For the new M2, the BMW M GmbH engineers have sought inspiration from the lightweight aluminium front and rear axles of the current BMW M3/M4 models. For example, just the control arms, wheel carriers, axle subframes and stiffening plate of the double-joint spring-strut front axle weigh five kilograms less than would be the case with a conventional steel construction. Further stiffening measures optimise rigidity throughout the car.

All the control arms and wheel carriers of the new BMW M2’s five-link rear axle are made from forged aluminium, which reduces the unsprung masses of the wheel-locating components by around three kilograms compared to a steel construction. In addition, a racing-derived rigid connection, dispensing with rubber bushings, is used to fix the lightweight steel grid-type rear axle subframe to the body.

The development of specific tyres for the new BMW M2 was integral to the project from the outset. The lightweight 19-inch forged wheels (front axle: 9J x 19, rear axle 10J x 19) substantially reduce rotating and unsprung masses. Together with 19-inch tyres (front axle: 245/35 ZR 19, rear axle: 265/35 ZR 19), they make a considerable contribution to the outstanding dynamic properties of the new BMW M2 and, at the same time, ensure impressive ride comfort.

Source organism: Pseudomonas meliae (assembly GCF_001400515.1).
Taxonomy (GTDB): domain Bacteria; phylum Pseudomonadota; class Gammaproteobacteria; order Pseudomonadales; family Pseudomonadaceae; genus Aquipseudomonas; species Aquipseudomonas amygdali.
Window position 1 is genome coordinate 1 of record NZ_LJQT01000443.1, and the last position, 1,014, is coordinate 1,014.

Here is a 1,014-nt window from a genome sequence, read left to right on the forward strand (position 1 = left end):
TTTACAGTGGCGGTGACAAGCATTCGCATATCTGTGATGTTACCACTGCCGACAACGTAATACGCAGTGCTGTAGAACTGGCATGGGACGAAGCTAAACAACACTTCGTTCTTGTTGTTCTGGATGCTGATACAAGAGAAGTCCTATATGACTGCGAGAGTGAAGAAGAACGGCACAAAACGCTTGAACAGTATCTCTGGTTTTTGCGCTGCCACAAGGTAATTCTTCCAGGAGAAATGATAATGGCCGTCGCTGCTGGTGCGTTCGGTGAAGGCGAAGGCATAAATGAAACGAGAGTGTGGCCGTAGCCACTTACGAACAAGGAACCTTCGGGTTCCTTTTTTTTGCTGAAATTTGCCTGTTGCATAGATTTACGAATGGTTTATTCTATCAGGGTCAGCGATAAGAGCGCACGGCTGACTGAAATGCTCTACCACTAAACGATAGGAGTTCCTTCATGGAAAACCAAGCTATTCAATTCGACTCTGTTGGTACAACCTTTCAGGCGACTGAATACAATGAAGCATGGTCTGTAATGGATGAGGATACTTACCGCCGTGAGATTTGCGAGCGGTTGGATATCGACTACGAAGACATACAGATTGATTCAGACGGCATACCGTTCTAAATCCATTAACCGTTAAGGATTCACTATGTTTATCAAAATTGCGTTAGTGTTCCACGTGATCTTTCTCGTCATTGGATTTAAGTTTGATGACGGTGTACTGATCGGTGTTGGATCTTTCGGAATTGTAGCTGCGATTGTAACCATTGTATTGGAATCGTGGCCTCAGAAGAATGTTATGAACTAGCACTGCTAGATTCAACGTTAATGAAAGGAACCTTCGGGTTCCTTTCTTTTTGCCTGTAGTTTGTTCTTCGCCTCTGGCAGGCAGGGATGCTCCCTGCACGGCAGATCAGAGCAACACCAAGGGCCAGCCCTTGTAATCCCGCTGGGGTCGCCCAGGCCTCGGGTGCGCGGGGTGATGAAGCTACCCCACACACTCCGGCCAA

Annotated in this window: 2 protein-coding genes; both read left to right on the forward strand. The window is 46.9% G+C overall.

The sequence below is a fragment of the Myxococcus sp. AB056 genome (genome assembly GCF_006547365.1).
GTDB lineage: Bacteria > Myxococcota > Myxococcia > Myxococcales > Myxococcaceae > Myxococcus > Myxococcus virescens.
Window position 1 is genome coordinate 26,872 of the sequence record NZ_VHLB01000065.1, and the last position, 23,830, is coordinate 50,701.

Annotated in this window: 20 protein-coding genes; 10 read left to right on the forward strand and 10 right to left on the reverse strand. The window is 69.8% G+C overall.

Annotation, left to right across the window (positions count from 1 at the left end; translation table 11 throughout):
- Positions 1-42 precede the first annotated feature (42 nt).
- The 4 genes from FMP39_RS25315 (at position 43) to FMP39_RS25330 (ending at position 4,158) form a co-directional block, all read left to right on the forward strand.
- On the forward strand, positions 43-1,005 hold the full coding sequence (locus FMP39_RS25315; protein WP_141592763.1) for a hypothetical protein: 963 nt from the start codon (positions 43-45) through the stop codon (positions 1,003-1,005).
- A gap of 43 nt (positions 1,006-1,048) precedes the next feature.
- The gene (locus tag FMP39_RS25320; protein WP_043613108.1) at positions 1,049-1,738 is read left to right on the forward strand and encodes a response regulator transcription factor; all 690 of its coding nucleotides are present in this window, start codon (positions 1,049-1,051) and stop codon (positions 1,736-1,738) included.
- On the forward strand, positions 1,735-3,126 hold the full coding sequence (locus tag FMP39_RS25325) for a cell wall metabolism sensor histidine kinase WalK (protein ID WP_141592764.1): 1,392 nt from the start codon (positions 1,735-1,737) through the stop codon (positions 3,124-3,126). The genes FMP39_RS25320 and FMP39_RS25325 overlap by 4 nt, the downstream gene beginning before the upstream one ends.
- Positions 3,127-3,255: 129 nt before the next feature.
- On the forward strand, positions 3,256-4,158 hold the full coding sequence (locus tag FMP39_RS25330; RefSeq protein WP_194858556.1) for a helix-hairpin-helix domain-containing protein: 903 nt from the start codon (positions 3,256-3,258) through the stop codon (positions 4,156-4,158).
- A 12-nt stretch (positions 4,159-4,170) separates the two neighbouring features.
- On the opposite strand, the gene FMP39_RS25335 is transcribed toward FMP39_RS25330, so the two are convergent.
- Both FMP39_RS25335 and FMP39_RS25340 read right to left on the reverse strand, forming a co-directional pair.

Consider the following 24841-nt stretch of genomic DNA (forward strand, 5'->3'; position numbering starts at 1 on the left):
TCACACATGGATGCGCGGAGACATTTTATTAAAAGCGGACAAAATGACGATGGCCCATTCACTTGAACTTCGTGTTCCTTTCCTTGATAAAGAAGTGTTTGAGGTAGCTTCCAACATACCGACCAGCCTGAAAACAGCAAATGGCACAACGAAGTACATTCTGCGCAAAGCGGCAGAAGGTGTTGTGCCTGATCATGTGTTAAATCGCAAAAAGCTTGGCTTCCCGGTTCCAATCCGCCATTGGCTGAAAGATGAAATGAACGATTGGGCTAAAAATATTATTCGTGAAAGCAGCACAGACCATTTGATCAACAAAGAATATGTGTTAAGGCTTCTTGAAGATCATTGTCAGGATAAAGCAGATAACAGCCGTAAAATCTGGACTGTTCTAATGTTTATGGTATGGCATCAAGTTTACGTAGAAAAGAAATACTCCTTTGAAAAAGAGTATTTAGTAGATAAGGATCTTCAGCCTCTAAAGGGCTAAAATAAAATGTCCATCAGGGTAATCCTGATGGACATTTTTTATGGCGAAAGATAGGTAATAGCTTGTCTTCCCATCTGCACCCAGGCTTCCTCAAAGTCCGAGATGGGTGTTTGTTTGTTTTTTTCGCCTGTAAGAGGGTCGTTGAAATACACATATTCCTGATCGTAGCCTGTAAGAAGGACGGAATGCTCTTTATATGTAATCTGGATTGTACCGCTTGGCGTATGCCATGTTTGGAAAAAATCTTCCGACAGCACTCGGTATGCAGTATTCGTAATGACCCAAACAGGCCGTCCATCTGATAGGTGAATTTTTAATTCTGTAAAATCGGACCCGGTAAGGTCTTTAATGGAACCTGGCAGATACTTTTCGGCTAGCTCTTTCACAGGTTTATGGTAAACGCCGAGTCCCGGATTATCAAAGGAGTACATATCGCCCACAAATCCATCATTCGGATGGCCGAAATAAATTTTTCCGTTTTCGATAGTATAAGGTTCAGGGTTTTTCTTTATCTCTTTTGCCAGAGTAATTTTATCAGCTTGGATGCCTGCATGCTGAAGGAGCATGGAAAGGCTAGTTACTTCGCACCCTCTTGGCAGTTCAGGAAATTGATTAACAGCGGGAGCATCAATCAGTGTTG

The high-performance brakes of the new BMW M2 are also a product of motor sport and can be quickly identified by their brake callipers (front axle: four-piston fixed callipers, rear axle: two-piston fixed callipers), which are painted in a blue metallic finish and display the M logo at the front axle. In these M compound brakes, fitted as standard on the new BMW M2, the heavily loaded, perforated and inner-vented brake disc ring is made from grey-cast iron (front axle: 380mm in diameter, rear axle: 370mm in diameter), while the brake disc hub is manufactured from aluminium, thus saving weight.